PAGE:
Consequences of nail psoriasis symptoms:

In severe cases, psoriasis of the nails can be painful, especially when walking and grasping. The nail psoriasis then hinders sufferers in many activities, be it at home, in their free time, or at work. The quality of life is severely restricted.

Psychological stress from nail psoriasis
Pitted nails, oil stains, or onycholysis are psychologically very stressful for many sufferers because damaged or discolored fingernails are quickly associated with inadequate personal care. Therefore, patients with nail psoriasis often try to hide fingernails and hands as much as possible.

Nail Psoriasis Treatment 

Severity scores

Over time, experts have developed various so-called scoring systems to record the full extent of nail psoriasis. The result of the scores is a numerical value. This illustrates how seriously ill people are affected and how much their quality of life suffers from nail psoriasis.

With the result of such a score, the doctor can often more easily determine how he would like to treat nail psoriasis. In addition, regular calculations help to monitor the course of the disease.

  • Nail Psoriasis Severity Index (NAPSI)

It is a simple tool used to evaluate how severe the nail matrix and nail bed psoriasis by area of involvement in the nail unit is. It is very helpful in determining the best nail psoriasis treatment option to use.

A, Photograph shows psoriatic nail for grading. B, The nail is divided into quadrants, and each quadrant is evaluated for nail matrix and nail bed psoriasis. C, Instruction and grading form for grading psoriatic nails with the Nail Psoriasis Severity Index (NAPSI) (NAPSI scoring for A and B).

Photograph A shows a psoriatic nail for grading. B: The nail is divided into quadrants, and each quadrant is evaluated for nail matrix and nail bed psoriasis. C: Instruction and grading form for grading psoriatic nails with the Nail Psoriasis Severity Index (NAPSI) (NAPSI scoring for A and B).


  • Nail Psoriasis Quality of Life (NPQ10)

Another nail psoriasis score is the NPQ10 (Nail Psoriasis Quality of Life). Here it is calculated how much the nail psoriasis worsens the quality of life of an affected person. The doctor will enquire about your pain. He also asks to what extent you are restricted in your everyday life by nail psoriasis.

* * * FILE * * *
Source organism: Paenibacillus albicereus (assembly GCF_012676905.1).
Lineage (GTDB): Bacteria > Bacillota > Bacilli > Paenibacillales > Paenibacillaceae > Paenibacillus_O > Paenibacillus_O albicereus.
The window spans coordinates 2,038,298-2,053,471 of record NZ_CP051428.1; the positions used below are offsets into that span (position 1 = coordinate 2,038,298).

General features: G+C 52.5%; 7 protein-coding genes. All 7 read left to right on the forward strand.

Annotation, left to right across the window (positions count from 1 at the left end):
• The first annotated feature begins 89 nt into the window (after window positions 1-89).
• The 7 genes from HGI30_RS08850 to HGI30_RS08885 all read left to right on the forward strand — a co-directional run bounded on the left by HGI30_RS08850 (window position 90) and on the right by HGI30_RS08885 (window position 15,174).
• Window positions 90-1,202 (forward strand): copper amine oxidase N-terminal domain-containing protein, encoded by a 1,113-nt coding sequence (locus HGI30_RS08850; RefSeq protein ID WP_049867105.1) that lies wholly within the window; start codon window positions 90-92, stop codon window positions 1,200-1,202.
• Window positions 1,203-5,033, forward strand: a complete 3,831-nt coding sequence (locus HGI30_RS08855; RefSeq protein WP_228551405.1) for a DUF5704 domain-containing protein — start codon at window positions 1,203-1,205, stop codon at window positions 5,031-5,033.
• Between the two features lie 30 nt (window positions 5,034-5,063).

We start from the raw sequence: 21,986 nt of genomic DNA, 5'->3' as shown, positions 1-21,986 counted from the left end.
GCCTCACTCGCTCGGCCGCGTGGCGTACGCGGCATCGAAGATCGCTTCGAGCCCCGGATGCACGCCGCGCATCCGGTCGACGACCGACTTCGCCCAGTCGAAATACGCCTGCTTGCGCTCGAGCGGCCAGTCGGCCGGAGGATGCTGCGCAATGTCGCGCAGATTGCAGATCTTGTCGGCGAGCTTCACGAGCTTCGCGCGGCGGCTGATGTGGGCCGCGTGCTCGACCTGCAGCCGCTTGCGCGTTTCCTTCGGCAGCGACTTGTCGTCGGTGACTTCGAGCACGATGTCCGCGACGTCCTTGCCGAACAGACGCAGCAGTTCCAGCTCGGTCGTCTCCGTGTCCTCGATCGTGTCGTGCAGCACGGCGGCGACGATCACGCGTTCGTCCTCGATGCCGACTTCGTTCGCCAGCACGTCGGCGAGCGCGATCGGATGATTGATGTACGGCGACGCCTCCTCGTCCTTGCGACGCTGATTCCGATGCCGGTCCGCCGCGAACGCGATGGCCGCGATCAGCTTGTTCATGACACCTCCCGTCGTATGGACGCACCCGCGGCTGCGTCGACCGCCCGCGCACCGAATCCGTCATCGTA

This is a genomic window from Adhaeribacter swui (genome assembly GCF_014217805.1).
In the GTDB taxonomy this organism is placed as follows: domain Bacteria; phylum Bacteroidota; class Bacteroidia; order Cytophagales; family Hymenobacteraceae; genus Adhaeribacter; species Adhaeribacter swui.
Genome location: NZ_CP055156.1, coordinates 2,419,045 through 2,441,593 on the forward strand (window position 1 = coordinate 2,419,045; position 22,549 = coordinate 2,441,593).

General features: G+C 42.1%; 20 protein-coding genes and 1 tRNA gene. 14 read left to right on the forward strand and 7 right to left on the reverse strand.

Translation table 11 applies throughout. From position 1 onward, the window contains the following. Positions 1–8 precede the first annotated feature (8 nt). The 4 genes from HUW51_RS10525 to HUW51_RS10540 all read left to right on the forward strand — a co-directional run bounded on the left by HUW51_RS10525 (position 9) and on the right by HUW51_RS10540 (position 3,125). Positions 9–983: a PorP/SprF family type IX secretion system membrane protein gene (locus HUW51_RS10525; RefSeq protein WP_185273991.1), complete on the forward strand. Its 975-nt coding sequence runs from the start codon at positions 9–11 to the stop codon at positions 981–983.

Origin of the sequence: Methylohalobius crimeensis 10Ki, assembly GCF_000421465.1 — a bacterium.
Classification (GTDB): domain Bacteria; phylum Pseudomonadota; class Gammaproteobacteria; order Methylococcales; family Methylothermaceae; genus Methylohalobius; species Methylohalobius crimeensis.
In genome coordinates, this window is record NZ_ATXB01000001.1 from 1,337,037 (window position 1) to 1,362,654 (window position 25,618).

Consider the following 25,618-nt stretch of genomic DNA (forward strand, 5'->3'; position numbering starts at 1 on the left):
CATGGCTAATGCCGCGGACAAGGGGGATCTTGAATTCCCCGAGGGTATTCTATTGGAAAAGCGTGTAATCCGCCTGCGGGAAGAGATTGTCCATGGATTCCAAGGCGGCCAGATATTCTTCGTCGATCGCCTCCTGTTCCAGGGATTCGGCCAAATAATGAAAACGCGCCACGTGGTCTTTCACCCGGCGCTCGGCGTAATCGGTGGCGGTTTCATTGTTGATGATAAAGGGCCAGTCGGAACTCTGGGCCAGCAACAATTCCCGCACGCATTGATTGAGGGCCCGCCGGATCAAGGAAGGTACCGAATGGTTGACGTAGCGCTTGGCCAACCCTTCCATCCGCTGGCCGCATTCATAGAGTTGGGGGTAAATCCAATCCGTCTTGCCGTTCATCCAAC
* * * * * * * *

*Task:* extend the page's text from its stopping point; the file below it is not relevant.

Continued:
• Nail Assessment in Psoriasis and Psoriatic Arthritis (NAPPA)

The NAPPA-Score (Nail Assessment in Psoriasis and Psoriatic Arthritis) is the newest system. It is well researched and used worldwide. The NAPPA is the only system that takes into account both the severity and the everyday limitations of nail psoriasis.


Nail psoriasis treatment is laborious and requires a lot of patience. Psoriasis nail treatment can last for several months in severe cases. Nail psoriasis often does not go away completely despite treatment. Some mild forms can respond well to a number of topical agents.

Systemic agents are only used in severe forms of nail psoriasis in which skin parts and/or joints are also seriously affected.

The best treatment for nail psoriasis is to, first of all, consult a dermatologist.

Nail psoriasis treatment options include therapies that are either topical, intralesional, and systemic in nature. Which one you choose depends on the one hand on the nail status, i.e. how much the nails have changed due to psoriasis. On the other hand, it also depends on how much the disease burdens the patient.

The doctor also checks whether, for example, previous illnesses speak against the use of some active ingredients. The desire to have children also influences the choice of therapy, since many drugs cannot be used during or before a planned pregnancy.

How to treat nail psoriasis 

Topical Treatment Options For Nail Psoriasis

In the case of mild forms of nail psoriasis, in particular, the doctor usually chooses topical therapy.

Among other things, creams, ointments, solutions, plasters, or varnishes that have been mixed with one or more active ingredients are used.

Any external nail psoriasis cure, in particular, is usually very time-consuming. This is because the active ingredients in topicals hardly or only very poorly penetrate the nail plate.

Sometimes it helps to soften the nail plate beforehand. It takes a long time for the healthy nail to grow back. You often only see the first successes after many months of consistent use.

Examples of topical treatments for nail psoriasis:

  • Corticosteroids. The most commonly used agents are corticosteroids, often in combination with vitamin D3
  • Urea (usually 15% concentration, in severe cases 40%. Serves to soften the nail plate to enable the medication to reach the nail bed)
  • Vitamin D3 (calcipotriol)
  • Nail lacquer (water-soluble nail lacquer containing hydroxypropyl chitosan (HPCH), horsetail extract (Equisetum arvense) and methylsulphonyl-methane (DMSO(2)). Source
  • Tazarotene gel and cream (acetylenic retinoid related to Vitamin A and affects the growth of skin cells)
  • 5-FU 5-fluorouracil (used in combination with urea or salicylic acid, improves symptoms such as oil spots and subungual hyperkeratosis)
  • Tacrolimus (a topical calcineurin inhibitor (TCI), that has skin-penetrating capacities showing promise in one study)